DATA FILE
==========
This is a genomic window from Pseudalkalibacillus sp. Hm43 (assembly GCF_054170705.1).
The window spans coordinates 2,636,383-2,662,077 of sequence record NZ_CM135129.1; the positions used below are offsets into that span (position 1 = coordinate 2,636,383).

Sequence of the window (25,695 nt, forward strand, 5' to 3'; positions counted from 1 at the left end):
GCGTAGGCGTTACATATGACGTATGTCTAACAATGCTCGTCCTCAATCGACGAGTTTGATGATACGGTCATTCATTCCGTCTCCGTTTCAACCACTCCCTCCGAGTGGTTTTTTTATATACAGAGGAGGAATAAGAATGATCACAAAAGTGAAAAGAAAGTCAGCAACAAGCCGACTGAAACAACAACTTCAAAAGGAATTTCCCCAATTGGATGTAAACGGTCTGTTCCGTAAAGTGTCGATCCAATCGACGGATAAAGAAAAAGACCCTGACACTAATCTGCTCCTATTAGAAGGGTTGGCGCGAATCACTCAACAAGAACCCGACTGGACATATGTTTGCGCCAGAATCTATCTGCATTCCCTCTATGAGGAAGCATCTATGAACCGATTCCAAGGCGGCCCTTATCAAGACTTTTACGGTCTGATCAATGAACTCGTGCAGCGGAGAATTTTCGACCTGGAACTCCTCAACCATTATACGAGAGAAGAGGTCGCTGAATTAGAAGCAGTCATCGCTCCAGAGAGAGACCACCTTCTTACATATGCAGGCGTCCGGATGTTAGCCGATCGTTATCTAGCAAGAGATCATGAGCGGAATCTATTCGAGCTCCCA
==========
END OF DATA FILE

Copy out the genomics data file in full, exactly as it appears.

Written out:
This is a genomic window from Pseudalkalibacillus sp. Hm43 (assembly GCF_054170705.1).
The window spans coordinates 2,636,383-2,662,077 of sequence record NZ_CM135129.1; the positions used below are offsets into that span (position 1 = coordinate 2,636,383).

Sequence of the window (25,695 nt, forward strand, 5' to 3'; positions counted from 1 at the left end):
GCGTAGGCGTTACATATGACGTATGTCTAACAATGCTCGTCCTCAATCGACGAGTTTGATGATACGGTCATTCATTCCGTCTCCGTTTCAACCACTCCCTCCGAGTGGTTTTTTTATATACAGAGGAGGAATAAGAATGATCACAAAAGTGAAAAGAAAGTCAGCAACAAGCCGACTGAAACAACAACTTCAAAAGGAATTTCCCCAATTGGATGTAAACGGTCTGTTCCGTAAAGTGTCGATCCAATCGACGGATAAAGAAAAAGACCCTGACACTAATCTGCTCCTATTAGAAGGGTTGGCGCGAATCACTCAACAAGAACCCGACTGGACATATGTTTGCGCCAGAATCTATCTGCATTCCCTCTATGAGGAAGCATCTATGAACCGATTCCAAGGCGGCCCTTATCAAGACTTTTACGGTCTGATCAATGAACTCGTGCAGCGGAGAATTTTCGACCTGGAACTCCTCAACCATTATACGAGAGAAGAGGTCGCTGAATTAGAAGCAGTCATCGCTCCAGAGAGAGACCACCTTCTTACATATGCAGGCGTCCGGATGTTAGCCGATCGTTATCTAGCAAGAGATCATGAGCGGAATCTATTCGAGCTCCCA